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L.A. Beat

4-H history in Lethbridge community celebrated

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 Head, Heart, Health and Hands are the cornerstones of 4-H. Though most people think of cattle and agriculture when they hear 4-H, 4-H is really about community.

Andy Pittman is excited to celebrate the 100th anniversary of 4-H in the Southern Alberta Region, with a variety of activities on Jan. 7 at Exhibition Park. Photo by Richard Amery
 The international agriculture organization for young people celebrates 100 years in Lethbridge and Southern Alberta with a massive celebration at Exhibition Park on Jan. 7,2017.
The Southern Region features 56 clubs including 950 members and close to 300 volunteer leaders from just south of Calgary to the U.S. border.

In addition to teaching young people about agriculture, 4-H also teaches them about the importance of community service and involvement, public speaking and even features summer camps.

“Most of them are beef, equine and sheep clubs, but there are also woodworking and small engine clubs and photography. And one project is snowmobiling. There are no limits, if there is interest and you can find a volunteer leader,” said Andy Pittman, Chairman of the Southern Region for 4-H in Alberta, adding there are also multi-clubs including an assortment of different activities like welding, woodworking and much more.
He is excited to celebrate 4-H community in Southern Alberta.

“4-H is so much about community, so we’re building a little community called Cloverville with different streets and little buildings which will showcase what Southern Albertan 4-H clubs are all about,” he continued, noting Southern Alberta features clubs for pretty much anything you can imagine, including sheep, horses, photography and, of course, cattle.

“There will be a lot of different craft areas for younger people to do 4-H themed crafts. And the Cloverville Museum will feature photos and stories. There will be lots of members and alumni on stage to talk about  4-H,” he said. There will also be a town square featuring an art display and a photo booth and plenty of interactive hands on displays. The trade show, from noon to 4 p.m., is free to attend.

There will be a reception and silent auction at 4:30 followed by dinner at 6 p.m.
“ We’ll be filling up a time capsule built in the shape of a grain elevator,” he said.
“4-H does have a rural base, but it appeals to a wide variety of people,” said Pittman, who, while he was never in 4-H himself, has put both his daughters through the program.

“I wasn’t in 4-H, though I wish I was. I had two daughters who started in 4-H when they were nine -years-old,” Pittman said.

A newer program is the Cleaver Kids which introduces kids aged 6-8 to 4-H.

“It’s been a very successful program,” Pittman said.
“Most people are involved  until they are 18, then they get interested in other things, but you can go until you are 20,” Pittman said.
While his daughters are longer part of the club, Pittman is still involved.

“I’m still involved. 100 years is a long time, so it is worth celebrating. It’s hands on and affordable. It’s quite an accomplishment,” Pittman said.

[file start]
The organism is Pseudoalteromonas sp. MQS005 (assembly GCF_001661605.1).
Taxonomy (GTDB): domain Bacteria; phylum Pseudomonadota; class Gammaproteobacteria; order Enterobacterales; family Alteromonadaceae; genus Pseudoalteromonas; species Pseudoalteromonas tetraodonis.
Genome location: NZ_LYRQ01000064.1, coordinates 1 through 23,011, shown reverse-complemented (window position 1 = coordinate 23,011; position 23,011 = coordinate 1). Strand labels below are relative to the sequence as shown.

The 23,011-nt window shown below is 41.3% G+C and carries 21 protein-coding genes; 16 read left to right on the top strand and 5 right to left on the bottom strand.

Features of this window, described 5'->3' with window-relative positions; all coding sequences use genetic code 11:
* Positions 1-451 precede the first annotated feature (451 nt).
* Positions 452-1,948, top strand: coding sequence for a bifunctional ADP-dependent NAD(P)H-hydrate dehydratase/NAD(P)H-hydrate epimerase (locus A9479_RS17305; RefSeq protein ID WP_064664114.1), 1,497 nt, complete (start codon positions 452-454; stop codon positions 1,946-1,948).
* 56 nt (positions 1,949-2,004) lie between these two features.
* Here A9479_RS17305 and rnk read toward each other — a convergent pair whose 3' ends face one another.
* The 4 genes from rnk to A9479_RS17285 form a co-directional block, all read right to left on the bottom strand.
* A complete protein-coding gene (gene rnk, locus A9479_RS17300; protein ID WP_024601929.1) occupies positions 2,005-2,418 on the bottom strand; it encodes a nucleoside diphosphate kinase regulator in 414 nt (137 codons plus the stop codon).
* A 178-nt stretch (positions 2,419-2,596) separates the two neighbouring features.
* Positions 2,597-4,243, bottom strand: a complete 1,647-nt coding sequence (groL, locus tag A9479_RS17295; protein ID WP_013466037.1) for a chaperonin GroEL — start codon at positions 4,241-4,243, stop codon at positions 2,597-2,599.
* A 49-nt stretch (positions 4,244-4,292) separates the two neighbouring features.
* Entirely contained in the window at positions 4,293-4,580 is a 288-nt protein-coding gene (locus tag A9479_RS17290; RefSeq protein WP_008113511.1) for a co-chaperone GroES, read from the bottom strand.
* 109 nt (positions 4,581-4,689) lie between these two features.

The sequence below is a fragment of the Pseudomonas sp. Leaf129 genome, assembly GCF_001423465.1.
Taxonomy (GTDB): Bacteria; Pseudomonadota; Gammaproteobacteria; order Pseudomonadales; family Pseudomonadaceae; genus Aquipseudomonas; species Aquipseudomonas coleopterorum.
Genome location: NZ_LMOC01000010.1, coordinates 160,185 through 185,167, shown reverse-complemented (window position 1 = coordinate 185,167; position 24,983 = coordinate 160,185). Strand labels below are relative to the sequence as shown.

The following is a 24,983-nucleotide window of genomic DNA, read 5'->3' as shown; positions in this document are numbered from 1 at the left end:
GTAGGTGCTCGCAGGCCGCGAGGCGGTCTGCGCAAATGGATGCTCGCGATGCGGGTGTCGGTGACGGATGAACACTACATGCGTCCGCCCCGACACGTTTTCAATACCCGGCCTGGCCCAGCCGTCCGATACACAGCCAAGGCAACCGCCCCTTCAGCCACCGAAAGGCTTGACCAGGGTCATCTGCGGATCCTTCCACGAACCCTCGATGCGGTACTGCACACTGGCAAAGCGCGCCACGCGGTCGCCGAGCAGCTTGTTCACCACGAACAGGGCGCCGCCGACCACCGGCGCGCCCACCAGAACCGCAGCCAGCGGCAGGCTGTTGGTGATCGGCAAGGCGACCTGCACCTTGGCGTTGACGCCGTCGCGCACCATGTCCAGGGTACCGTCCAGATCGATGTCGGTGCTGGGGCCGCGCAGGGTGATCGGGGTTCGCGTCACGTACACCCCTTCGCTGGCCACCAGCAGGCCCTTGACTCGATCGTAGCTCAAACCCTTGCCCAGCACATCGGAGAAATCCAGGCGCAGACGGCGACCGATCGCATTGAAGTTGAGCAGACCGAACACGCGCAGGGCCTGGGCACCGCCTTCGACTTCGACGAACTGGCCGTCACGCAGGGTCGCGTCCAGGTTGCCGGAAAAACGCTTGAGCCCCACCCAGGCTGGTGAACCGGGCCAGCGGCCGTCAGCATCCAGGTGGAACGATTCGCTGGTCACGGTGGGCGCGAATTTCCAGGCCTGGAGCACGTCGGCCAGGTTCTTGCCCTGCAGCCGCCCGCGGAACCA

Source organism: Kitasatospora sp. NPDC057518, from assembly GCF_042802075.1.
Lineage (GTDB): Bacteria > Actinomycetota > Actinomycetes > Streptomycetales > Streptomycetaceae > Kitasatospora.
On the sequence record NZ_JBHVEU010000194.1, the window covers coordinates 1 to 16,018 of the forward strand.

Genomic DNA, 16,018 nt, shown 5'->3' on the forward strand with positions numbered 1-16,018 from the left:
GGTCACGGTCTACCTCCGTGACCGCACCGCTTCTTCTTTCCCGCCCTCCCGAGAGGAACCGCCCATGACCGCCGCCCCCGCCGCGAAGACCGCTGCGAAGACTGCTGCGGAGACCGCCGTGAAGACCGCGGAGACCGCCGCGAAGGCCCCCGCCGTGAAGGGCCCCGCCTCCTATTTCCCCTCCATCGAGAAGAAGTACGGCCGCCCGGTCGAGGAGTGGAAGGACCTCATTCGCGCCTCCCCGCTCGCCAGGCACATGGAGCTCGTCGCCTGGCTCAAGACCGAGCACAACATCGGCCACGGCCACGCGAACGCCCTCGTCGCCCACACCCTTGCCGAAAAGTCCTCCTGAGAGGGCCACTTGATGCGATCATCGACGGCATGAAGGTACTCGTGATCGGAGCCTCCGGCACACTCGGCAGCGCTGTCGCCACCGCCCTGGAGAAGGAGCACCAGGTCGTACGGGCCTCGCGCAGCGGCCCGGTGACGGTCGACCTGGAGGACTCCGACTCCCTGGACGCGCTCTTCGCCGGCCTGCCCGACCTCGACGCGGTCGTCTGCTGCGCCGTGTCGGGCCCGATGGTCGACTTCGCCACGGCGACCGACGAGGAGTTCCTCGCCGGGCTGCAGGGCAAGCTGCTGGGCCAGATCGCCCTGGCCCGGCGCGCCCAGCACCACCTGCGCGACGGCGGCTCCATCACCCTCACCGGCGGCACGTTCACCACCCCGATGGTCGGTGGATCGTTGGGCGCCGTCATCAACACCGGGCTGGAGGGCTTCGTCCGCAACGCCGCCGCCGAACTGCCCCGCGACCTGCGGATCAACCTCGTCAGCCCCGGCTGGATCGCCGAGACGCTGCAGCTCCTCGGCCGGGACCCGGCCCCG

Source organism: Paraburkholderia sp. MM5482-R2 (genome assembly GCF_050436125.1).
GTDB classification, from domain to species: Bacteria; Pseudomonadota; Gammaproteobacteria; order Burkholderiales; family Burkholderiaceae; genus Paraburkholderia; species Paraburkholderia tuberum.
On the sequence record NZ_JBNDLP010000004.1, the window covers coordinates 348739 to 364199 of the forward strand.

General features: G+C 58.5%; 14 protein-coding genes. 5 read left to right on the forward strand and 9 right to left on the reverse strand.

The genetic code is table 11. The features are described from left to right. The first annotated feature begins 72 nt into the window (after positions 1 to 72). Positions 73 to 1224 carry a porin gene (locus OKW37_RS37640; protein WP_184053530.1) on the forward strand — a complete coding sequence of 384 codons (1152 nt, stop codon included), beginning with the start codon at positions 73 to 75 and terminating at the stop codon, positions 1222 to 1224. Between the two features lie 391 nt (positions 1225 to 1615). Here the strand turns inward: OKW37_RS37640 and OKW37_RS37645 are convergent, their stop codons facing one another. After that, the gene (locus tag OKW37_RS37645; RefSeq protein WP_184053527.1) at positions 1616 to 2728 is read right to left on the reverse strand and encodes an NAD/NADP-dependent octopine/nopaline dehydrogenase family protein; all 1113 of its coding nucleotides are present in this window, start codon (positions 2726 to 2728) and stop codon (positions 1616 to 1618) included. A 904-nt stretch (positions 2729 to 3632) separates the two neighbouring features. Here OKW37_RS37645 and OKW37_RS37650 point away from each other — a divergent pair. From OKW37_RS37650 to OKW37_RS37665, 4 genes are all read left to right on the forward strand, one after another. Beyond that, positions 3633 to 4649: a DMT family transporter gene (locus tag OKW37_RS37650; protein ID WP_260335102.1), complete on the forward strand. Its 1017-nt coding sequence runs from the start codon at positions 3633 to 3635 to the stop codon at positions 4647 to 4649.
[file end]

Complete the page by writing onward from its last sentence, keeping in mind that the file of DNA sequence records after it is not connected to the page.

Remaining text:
Author, broadcaster, rodeo announcer, teacher, coach and actor David A Poulsen is excited to be keynote speaker for the banquet.
“I was a city raised kid, so I was never in 4-H, but I met a lady in Vermillion who was involved with 4-H and who loved horses. And I loved to ride too. I met her while I was teaching at the college and she was teaching at the high school,” said Poulsen, who now lives west of Claresholm.

 He and wife Barb, took to the public speaking aspect of 4-H as well as the equine portion of 4-H and immediately got involved as club leaders and judges of the public speaking competition.
“ We certainly appreciate the  impact 4-H has on other people, and out son got involved with 4-H, he said.
 Poulsen won Canada’s Cowboy of the year in 2015, the first ever time the award went to a broadcaster, but  he has been a rodeo announcer for 37 years including four appearances at  the Canadian finals rodeo and 28 years at the Calgary Stampede. He has written 25 books since the 1970s mostly for children including the brand new “And Then The Sky Exploded”  and has acted in the TV series Heartland.
He will touch on much of that during his speech.

“I have a literary hero that the kids and a lot of the adults will get a kick out of, but I don’t want to spoil the surprise. So I will relate the life and times of that individual  and relate that  to my own life,” Poulsen said, adding he is excited to just to attend the event and enjoy all of the displays. He said the skills and friendships formed in 4-H never leave.

“They are always part of you. The public speaking skills they learn in 4-H are carried on through college and university. I always enjoyed judging those competitions and seeing the results,” he said.
“I always enjoyed the whole camaraderie aspect of 4-H, and the opportunities in the community like the 4-H highway cleanup. The skills you lean in 4-H never leave you. It is part of your life forever,” Poulsen said.
“ I’m just excited to spend some time at the event and chatting with the members and alumni at the supper,” he said.
Admission is free to Cloverville from noon to 4 p.m, Jan. 7 . Tickets for the gala banquet cost $20 from the Exhibition Park reception desk.

 A version of this story appears in the Jan. 4, 2017 edition of the Lethbridge Sun Times/ Shopper
 — By Richard Amery, L.A. beat Editor
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